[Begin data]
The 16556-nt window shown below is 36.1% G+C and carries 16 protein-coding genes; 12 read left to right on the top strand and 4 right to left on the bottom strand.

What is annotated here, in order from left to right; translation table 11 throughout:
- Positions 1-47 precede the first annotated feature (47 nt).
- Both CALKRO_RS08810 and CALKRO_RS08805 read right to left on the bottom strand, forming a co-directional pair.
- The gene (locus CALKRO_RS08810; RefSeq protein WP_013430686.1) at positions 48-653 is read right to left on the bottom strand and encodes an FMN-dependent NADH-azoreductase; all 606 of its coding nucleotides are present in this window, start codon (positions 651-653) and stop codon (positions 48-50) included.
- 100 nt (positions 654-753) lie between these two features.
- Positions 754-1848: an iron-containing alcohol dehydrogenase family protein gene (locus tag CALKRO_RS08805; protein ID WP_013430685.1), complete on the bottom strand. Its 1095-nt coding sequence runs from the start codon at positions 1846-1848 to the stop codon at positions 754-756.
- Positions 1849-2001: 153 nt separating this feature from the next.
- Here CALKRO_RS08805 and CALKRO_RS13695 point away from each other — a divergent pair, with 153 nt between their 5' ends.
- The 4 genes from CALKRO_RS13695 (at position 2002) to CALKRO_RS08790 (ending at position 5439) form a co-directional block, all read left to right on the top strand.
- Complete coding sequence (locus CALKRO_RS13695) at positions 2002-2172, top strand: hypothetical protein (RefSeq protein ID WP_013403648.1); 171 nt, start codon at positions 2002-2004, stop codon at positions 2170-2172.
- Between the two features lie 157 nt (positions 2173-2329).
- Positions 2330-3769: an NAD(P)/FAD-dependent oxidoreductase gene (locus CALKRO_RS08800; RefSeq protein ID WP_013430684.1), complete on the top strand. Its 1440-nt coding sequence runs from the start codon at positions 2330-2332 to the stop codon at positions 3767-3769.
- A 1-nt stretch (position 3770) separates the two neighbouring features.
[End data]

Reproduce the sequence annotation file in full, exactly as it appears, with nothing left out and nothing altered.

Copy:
The 16556-nt window shown below is 36.1% G+C and carries 16 protein-coding genes; 12 read left to right on the top strand and 4 right to left on the bottom strand.

What is annotated here, in order from left to right; translation table 11 throughout:
- Positions 1-47 precede the first annotated feature (47 nt).
- Both CALKRO_RS08810 and CALKRO_RS08805 read right to left on the bottom strand, forming a co-directional pair.
- The gene (locus CALKRO_RS08810; RefSeq protein WP_013430686.1) at positions 48-653 is read right to left on the bottom strand and encodes an FMN-dependent NADH-azoreductase; all 606 of its coding nucleotides are present in this window, start codon (positions 651-653) and stop codon (positions 48-50) included.
- 100 nt (positions 654-753) lie between these two features.
- Positions 754-1848: an iron-containing alcohol dehydrogenase family protein gene (locus tag CALKRO_RS08805; protein ID WP_013430685.1), complete on the bottom strand. Its 1095-nt coding sequence runs from the start codon at positions 1846-1848 to the stop codon at positions 754-756.
- Positions 1849-2001: 153 nt separating this feature from the next.
- Here CALKRO_RS08805 and CALKRO_RS13695 point away from each other — a divergent pair, with 153 nt between their 5' ends.
- The 4 genes from CALKRO_RS13695 (at position 2002) to CALKRO_RS08790 (ending at position 5439) form a co-directional block, all read left to right on the top strand.
- Complete coding sequence (locus CALKRO_RS13695) at positions 2002-2172, top strand: hypothetical protein (RefSeq protein ID WP_013403648.1); 171 nt, start codon at positions 2002-2004, stop codon at positions 2170-2172.
- Between the two features lie 157 nt (positions 2173-2329).
- Positions 2330-3769: an NAD(P)/FAD-dependent oxidoreductase gene (locus CALKRO_RS08800; RefSeq protein ID WP_013430684.1), complete on the top strand. Its 1440-nt coding sequence runs from the start codon at positions 2330-2332 to the stop codon at positions 3767-3769.
- A 1-nt stretch (position 3770) separates the two neighbouring features.